A whiff of lavender can still transport me to the bedside of my dying mother. In the early morning hours, Mom began breathing in shallow gasps, with periods of apnea. Several hours had passed since she had responded to any of us, and her physical form seemed to slip into another realm. My sisters and I had lovingly cleansed our mother with a ceremonial washing, the scents of lavender soothing and preparing her for the journey ahead. Before the early light of dawn, we gathered together and carefully washed the wasted body of the woman who had birthed us and loved us throughout our lives. Amid the cleansing tears and the soft singing, there were prayers for a quickened flight and the final transformation.
I had been preparing my siblings for the past few days as I observed mom’s detachment and the otherworldly look on her face. Her disease process had advanced to the point that very small sips of fluids were minimally tolerated, and most of the body system failure signs were occurring. She was unafraid, peaceful, relishing the moments with her 6 children in attendance. An earlier evening that same week, she had looked across the living room from her hospital bed, laughing at all the frolicking grandchildren, her children, and their spouses, and said to my daughter, “This is heaven on earth.” The love in her little duplex permeated the sadness in her children’s hearts. We were losing our mother a little piece each day, but we were also making a party from the opportunity to be together.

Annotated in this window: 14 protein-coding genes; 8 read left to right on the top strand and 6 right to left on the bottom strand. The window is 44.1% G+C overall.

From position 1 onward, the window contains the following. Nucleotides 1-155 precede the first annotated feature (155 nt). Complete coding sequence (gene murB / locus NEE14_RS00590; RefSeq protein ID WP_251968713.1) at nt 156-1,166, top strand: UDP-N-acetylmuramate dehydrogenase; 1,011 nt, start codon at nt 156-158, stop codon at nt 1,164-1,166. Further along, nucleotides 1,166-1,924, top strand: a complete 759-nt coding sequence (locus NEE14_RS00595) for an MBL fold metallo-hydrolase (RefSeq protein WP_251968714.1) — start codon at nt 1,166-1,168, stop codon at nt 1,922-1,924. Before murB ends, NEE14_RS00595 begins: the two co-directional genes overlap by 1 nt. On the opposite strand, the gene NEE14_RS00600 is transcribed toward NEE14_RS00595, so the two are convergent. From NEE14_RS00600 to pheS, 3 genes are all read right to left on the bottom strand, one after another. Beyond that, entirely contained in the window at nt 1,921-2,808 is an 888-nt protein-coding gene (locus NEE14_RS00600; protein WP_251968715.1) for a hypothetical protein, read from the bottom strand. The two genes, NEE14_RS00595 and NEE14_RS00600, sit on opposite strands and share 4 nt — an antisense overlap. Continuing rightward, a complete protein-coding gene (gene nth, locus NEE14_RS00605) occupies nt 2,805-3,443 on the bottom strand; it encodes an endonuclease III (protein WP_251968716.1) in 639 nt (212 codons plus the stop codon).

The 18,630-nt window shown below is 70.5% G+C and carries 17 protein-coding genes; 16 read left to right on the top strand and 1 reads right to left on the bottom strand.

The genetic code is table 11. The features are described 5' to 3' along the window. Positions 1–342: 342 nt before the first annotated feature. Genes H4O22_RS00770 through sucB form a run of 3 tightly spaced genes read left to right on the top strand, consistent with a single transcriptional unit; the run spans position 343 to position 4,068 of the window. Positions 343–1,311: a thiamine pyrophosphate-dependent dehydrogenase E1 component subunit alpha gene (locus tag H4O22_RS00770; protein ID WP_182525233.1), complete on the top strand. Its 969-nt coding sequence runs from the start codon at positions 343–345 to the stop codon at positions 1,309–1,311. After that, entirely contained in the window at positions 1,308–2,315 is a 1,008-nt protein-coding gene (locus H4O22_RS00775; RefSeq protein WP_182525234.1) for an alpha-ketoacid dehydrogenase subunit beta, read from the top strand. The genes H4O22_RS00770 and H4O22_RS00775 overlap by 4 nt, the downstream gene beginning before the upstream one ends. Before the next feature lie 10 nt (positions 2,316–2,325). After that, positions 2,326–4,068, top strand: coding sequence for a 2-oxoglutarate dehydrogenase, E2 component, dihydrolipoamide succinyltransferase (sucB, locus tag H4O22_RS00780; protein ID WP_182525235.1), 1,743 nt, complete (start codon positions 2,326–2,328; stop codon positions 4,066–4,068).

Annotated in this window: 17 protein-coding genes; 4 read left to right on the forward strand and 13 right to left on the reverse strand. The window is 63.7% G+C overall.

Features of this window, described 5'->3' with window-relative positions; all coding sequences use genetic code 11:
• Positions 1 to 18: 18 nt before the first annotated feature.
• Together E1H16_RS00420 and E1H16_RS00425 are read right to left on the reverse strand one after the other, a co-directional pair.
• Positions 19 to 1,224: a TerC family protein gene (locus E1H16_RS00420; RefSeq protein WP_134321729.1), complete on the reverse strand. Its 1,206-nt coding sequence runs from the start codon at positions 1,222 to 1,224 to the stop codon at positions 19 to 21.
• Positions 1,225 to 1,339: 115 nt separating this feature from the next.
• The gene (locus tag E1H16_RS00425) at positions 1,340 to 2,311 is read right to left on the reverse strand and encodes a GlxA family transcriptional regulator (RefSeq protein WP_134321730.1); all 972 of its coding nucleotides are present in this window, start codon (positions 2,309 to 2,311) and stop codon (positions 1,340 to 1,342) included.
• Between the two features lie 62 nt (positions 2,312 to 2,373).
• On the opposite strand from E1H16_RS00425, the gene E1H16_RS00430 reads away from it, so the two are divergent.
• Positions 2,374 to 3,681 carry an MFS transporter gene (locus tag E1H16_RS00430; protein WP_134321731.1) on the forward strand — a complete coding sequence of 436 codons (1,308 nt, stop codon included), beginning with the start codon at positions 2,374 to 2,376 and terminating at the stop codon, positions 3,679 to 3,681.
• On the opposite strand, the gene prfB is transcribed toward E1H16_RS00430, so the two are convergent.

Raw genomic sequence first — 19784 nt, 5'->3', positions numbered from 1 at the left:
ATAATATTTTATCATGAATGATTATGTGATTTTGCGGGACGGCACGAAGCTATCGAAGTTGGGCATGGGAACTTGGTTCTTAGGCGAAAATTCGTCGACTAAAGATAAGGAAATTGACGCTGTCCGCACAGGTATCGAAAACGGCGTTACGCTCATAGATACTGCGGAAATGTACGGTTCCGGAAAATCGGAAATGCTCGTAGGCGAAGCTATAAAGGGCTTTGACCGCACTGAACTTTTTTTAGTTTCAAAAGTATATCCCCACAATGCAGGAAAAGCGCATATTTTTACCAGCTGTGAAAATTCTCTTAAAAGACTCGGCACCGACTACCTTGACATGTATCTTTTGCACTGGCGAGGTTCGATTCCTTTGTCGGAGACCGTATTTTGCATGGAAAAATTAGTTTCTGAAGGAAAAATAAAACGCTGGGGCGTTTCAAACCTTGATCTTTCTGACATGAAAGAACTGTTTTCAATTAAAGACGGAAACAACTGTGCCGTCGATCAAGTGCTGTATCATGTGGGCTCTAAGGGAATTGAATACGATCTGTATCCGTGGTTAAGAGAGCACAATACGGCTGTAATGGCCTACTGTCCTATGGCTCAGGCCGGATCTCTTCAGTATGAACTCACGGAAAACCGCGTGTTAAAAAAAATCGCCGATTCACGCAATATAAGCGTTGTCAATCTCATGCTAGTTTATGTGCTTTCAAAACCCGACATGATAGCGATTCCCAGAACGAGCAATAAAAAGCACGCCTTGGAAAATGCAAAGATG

I often think back to the day the surgeon met us in Mom’s hospital room to say there was no additional surgery or interventional treatment possible, that Mom’s prognosis was terminal, and she had stated simply, “Then it’s curtains for me, Doctor.” Her lightheartedness and gentle humor sustained us, as Mom’s family accepted her final desire to forgo palliative chemotherapy or radiation.
I am a hospice nurse. I was also the “out-of-town daughter”. Mom had lived alone since Dad died many years before, and she would require assistance with her wound and colostomy as well as daily care. As Isat with her in the hospital, a day before her planned discharge, I listened to Mom express her one wish: “I just want to go home” rather than a rehabilitation center. (One of my sisters had already made the selection and arrangements).